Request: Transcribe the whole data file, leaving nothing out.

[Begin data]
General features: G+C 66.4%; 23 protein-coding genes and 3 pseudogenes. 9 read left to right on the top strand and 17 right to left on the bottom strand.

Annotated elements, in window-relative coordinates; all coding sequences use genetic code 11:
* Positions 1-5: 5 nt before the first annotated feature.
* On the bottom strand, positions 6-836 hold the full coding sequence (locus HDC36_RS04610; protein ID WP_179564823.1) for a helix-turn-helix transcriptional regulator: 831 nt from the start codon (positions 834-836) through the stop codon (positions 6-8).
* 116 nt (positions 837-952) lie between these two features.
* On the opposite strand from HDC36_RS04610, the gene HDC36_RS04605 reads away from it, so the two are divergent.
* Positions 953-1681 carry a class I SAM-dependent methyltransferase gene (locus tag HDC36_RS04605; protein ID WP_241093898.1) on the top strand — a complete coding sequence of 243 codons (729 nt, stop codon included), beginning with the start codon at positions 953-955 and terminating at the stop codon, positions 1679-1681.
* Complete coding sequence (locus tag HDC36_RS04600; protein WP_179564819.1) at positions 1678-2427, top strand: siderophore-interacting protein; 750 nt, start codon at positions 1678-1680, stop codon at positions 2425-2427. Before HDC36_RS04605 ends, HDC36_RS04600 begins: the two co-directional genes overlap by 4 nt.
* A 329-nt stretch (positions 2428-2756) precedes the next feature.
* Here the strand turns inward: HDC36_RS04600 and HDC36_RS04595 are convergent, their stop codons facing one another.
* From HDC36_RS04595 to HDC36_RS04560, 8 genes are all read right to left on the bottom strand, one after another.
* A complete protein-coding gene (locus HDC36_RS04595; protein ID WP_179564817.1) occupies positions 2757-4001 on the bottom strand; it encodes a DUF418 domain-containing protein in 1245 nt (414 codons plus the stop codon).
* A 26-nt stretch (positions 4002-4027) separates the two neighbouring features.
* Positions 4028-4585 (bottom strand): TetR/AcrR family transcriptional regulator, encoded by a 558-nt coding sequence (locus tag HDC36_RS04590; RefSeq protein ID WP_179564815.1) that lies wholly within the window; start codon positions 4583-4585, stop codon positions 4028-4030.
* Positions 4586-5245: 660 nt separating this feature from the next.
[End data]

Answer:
General features: G+C 66.4%; 23 protein-coding genes and 3 pseudogenes. 9 read left to right on the top strand and 17 right to left on the bottom strand.

Annotated elements, in window-relative coordinates; all coding sequences use genetic code 11:
* Positions 1-5: 5 nt before the first annotated feature.
* On the bottom strand, positions 6-836 hold the full coding sequence (locus HDC36_RS04610; protein ID WP_179564823.1) for a helix-turn-helix transcriptional regulator: 831 nt from the start codon (positions 834-836) through the stop codon (positions 6-8).
* 116 nt (positions 837-952) lie between these two features.
* On the opposite strand from HDC36_RS04610, the gene HDC36_RS04605 reads away from it, so the two are divergent.
* Positions 953-1681 carry a class I SAM-dependent methyltransferase gene (locus tag HDC36_RS04605; protein ID WP_241093898.1) on the top strand — a complete coding sequence of 243 codons (729 nt, stop codon included), beginning with the start codon at positions 953-955 and terminating at the stop codon, positions 1679-1681.
* Complete coding sequence (locus tag HDC36_RS04600; protein WP_179564819.1) at positions 1678-2427, top strand: siderophore-interacting protein; 750 nt, start codon at positions 1678-1680, stop codon at positions 2425-2427. Before HDC36_RS04605 ends, HDC36_RS04600 begins: the two co-directional genes overlap by 4 nt.
* A 329-nt stretch (positions 2428-2756) precedes the next feature.
* Here the strand turns inward: HDC36_RS04600 and HDC36_RS04595 are convergent, their stop codons facing one another.
* From HDC36_RS04595 to HDC36_RS04560, 8 genes are all read right to left on the bottom strand, one after another.
* A complete protein-coding gene (locus HDC36_RS04595; protein ID WP_179564817.1) occupies positions 2757-4001 on the bottom strand; it encodes a DUF418 domain-containing protein in 1245 nt (414 codons plus the stop codon).
* A 26-nt stretch (positions 4002-4027) separates the two neighbouring features.
* Positions 4028-4585 (bottom strand): TetR/AcrR family transcriptional regulator, encoded by a 558-nt coding sequence (locus tag HDC36_RS04590; RefSeq protein ID WP_179564815.1) that lies wholly within the window; start codon positions 4583-4585, stop codon positions 4028-4030.
* Positions 4586-5245: 660 nt separating this feature from the next.